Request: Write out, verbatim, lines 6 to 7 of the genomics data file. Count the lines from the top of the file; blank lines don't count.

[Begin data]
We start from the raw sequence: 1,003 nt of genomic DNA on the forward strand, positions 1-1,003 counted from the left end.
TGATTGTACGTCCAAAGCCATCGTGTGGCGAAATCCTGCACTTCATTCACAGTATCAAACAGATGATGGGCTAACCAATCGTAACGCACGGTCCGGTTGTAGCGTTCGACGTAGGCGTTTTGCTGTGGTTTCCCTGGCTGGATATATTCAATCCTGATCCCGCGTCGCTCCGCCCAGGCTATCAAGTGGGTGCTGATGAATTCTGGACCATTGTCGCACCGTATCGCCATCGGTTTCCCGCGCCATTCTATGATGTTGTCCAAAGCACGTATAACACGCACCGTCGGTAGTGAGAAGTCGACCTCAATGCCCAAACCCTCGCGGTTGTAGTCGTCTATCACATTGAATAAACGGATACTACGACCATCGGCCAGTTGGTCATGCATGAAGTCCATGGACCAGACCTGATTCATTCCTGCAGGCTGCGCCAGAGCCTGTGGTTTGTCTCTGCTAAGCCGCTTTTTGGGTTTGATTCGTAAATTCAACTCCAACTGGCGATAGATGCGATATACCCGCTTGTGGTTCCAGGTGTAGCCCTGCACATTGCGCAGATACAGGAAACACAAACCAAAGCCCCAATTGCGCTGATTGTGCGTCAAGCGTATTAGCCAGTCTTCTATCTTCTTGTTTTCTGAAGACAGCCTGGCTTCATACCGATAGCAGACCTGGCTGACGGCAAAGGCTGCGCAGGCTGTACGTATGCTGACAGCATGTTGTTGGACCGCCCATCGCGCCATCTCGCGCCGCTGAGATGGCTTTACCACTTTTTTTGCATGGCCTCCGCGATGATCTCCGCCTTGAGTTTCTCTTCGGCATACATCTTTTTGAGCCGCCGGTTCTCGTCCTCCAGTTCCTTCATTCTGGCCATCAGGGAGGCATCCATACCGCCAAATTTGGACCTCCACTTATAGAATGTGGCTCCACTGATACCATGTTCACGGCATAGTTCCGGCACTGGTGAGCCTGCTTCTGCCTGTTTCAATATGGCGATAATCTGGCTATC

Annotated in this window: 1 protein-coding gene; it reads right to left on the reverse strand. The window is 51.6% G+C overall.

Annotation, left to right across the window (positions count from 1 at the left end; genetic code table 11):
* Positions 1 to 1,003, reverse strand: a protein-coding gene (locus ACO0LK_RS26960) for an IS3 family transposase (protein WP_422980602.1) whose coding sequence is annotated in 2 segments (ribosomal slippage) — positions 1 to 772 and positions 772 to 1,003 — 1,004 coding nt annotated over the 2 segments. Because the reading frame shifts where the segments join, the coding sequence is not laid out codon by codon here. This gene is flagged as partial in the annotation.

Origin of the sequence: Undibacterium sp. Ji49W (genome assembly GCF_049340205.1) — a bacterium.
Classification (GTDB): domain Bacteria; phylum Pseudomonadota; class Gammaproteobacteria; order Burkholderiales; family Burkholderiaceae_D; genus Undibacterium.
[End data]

Origin of the sequence: Undibacterium sp. Ji49W (genome assembly GCF_049340205.1) — a bacterium.
Classification (GTDB): domain Bacteria; phylum Pseudomonadota; class Gammaproteobacteria; order Burkholderiales; family Burkholderiaceae_D; genus Undibacterium.